5.4. Interaction between marshalling and DOM

Sometimes you may notice that JAXB is producing XML with seemingly unnecessary namespace declarations. In this section, we'll discuss the possible causes and how to resolve this.

5.4.1. Caused by DOM mapping

The #1 cause of extra namespace declarations is due to the DOM mapping. This mainly happens because of a schema construct that forces XJC to generate a property with DOM. This includes the use of wildcard <xs:any/> (see more about this here), as well as xs:anyType (which can also happen by omission, such as <xs:element name="foo"/>, which is interpreted as <xs:element name="foo" type="xs:anyType" />.

During unmarshalling, when a subtree of the input XML is converted into XML, JAXB copies all the in-scope namespace bindings active at that time to the root of the DOM element. So for example, given the following Java class and XML, the DOM tree that the child field will get will look like the following:

Bean with wildcard

@XmlRootElement
class Foo {
  @XmlAnyElement
  public Element child;
}
Instance with subtree matching wildcard

<foo xmlns:a="a" xmlns:b="b" xmlns:c="c">
  <subtree xmlns:c="cc">
    <data>a:xyz</data>
  </subtree>
</foo>
DOM tree to be stored in Foo.child

<subtree xmlns:a="a" xmlns:b="b" xmlns:c="cc">
    <data>a:xyz</data>
  </subtree>

Note that the two namespace declarations are copied over, but c is not because it's overridden. Also not that JAXB is not touching the whitespace in document. This copying of namespace declarations is necessary to preserve the infoset in the input document. For example, if the <data> is a QName, its meaning would change if JAXB unmarshaller doesn't copy it.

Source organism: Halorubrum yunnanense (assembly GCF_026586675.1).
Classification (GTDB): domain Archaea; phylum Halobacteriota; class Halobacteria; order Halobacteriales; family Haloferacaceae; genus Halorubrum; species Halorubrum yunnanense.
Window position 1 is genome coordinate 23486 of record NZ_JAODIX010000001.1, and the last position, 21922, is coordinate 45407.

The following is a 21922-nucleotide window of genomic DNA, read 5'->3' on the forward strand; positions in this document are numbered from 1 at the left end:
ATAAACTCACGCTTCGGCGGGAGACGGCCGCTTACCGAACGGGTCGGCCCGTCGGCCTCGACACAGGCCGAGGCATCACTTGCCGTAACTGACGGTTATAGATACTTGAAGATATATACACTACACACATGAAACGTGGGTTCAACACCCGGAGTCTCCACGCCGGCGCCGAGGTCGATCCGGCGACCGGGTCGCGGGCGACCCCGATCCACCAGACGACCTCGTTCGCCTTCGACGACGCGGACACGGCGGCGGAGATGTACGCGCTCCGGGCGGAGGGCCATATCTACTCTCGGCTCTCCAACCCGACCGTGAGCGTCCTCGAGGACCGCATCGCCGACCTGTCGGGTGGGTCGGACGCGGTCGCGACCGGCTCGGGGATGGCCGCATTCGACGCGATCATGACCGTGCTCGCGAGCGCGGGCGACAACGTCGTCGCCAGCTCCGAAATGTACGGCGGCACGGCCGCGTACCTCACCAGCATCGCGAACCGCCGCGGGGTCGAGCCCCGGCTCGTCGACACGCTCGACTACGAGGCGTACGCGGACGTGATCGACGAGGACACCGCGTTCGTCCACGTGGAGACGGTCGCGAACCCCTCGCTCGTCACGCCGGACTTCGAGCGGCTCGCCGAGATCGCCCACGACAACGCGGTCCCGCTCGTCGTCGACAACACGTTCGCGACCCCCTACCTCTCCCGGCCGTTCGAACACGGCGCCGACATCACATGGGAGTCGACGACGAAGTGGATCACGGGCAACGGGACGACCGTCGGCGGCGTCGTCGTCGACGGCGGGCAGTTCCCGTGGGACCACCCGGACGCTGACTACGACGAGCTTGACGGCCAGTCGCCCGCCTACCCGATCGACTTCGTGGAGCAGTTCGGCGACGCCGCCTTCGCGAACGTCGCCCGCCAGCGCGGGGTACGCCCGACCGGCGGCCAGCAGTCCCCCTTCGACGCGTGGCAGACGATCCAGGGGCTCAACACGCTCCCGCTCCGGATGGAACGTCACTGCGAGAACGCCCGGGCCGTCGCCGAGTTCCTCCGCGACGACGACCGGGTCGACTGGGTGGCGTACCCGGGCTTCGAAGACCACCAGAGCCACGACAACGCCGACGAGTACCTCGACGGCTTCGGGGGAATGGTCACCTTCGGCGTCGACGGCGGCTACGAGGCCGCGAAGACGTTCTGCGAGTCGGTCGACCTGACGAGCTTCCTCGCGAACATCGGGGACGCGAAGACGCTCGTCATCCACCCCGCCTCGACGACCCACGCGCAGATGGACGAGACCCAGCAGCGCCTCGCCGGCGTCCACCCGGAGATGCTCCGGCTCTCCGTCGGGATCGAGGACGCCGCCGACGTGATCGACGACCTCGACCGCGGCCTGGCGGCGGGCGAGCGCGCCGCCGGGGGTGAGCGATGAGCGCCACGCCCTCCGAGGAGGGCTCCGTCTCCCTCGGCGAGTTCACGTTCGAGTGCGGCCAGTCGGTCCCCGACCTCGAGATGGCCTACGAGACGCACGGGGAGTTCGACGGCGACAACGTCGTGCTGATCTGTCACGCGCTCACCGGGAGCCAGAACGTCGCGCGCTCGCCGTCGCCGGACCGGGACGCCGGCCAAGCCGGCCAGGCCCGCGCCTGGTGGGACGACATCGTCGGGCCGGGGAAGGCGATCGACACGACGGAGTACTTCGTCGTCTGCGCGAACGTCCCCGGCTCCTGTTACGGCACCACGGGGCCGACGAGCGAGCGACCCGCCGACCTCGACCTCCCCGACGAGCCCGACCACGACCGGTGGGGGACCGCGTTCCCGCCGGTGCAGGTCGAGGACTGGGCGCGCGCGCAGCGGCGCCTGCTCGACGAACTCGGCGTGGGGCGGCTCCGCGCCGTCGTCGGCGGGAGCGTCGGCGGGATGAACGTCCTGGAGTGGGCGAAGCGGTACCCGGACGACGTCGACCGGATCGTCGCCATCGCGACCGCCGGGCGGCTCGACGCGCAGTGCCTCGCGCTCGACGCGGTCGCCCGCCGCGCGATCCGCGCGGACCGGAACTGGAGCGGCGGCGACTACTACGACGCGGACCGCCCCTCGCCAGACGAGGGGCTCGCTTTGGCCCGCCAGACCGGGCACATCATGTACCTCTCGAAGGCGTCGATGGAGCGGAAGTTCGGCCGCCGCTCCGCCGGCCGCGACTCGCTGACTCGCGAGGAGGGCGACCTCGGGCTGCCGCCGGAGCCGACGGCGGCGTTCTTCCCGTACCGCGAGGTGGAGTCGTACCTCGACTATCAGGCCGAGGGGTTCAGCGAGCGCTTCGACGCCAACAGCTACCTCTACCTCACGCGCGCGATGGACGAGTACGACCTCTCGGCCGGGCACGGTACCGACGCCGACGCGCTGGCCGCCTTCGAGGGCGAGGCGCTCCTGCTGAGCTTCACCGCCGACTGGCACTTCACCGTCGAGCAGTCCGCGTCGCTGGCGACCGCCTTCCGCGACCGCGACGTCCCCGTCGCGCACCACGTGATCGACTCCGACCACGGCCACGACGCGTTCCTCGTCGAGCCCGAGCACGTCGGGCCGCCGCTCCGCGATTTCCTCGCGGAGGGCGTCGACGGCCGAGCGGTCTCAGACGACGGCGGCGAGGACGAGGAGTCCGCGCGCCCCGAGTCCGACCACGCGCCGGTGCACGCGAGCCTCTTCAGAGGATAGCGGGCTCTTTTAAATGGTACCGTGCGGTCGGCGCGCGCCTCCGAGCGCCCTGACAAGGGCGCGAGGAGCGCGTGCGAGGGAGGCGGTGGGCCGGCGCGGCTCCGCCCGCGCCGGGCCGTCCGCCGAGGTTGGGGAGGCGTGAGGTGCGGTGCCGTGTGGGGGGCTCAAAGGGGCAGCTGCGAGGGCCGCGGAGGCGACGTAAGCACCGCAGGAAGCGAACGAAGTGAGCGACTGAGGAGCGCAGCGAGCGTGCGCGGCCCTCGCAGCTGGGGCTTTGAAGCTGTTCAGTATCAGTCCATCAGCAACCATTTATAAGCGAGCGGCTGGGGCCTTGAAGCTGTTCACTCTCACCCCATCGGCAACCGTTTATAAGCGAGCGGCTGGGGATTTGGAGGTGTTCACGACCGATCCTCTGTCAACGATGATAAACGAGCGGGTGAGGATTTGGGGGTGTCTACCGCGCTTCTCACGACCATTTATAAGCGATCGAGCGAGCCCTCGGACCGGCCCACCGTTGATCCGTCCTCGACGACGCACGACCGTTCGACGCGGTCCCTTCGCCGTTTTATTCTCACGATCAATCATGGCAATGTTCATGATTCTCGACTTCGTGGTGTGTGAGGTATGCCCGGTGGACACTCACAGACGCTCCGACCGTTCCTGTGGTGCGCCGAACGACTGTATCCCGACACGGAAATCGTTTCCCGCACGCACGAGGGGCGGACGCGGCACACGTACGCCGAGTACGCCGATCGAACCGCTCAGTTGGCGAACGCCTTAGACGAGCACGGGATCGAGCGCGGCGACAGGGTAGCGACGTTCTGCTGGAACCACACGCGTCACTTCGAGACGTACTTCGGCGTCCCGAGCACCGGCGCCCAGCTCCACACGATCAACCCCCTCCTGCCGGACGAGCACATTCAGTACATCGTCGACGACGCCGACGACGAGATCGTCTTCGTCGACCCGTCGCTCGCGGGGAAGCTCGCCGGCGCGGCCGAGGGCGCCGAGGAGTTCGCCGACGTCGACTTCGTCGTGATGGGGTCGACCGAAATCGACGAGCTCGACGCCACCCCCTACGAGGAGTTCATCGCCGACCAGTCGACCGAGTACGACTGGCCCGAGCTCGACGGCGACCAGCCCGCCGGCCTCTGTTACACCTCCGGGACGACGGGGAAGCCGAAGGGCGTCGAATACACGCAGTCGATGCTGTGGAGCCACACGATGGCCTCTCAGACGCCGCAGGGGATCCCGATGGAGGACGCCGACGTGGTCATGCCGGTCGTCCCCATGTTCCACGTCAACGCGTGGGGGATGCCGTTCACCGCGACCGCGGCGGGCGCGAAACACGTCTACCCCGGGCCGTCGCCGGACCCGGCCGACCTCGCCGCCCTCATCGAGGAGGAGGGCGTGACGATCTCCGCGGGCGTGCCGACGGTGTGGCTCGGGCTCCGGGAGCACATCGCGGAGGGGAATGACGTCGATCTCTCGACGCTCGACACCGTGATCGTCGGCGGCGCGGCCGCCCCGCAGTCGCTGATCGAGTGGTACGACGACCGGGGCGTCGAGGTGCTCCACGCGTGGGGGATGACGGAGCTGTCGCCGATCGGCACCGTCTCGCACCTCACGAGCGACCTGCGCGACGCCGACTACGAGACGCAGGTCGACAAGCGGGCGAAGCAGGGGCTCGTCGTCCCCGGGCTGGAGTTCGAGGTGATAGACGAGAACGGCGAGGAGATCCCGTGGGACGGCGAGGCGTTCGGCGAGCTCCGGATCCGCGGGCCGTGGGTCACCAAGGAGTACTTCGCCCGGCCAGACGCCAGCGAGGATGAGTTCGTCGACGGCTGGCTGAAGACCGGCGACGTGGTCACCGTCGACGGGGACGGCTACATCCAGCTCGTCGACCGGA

Now, imagine what happens when you marshal this back to XML. Despite the fact that in this example neither b nor c prefixes are in use, JAXB cannot delete them, because it doesn't know if those attributes are significant to the application or not. Therefore, this could end up producing XML with "extra namespace declarations" like:

DOM tree to be stored in Foo.child

<foo>
  <subtree xmlns:a="a" xmlns:b="b" xmlns:c="cc">
    <data>a:xyz</data>
  </subtree>
</foo>

Resolving this problem is not possible in the general case, but sometimes one of the following strategy works:

  1. Sometimes schema author incorrectly assumes that <xs:element name="foo"/> means <xs:element name="foo" type="xs:string"/>, because attribute declarations work somewhat like this. In such a case, adding explicit type attribute avoids the use of DOM, so things will work as expected.
  2. The wildcard processing mode "strict" would force a typed binding, and thereby eliminate any DOM mapping.
  3. You might be able to manulally go into the DOM tree and remove unnecessary namespace declarations, if your application knows what are necessary and what are not.

Terms of Use; Privacy Policy; Copyright ©2013-2017 (revision 20160708.bf2ac18)
 
 
Close
loading
Please Confirm
Close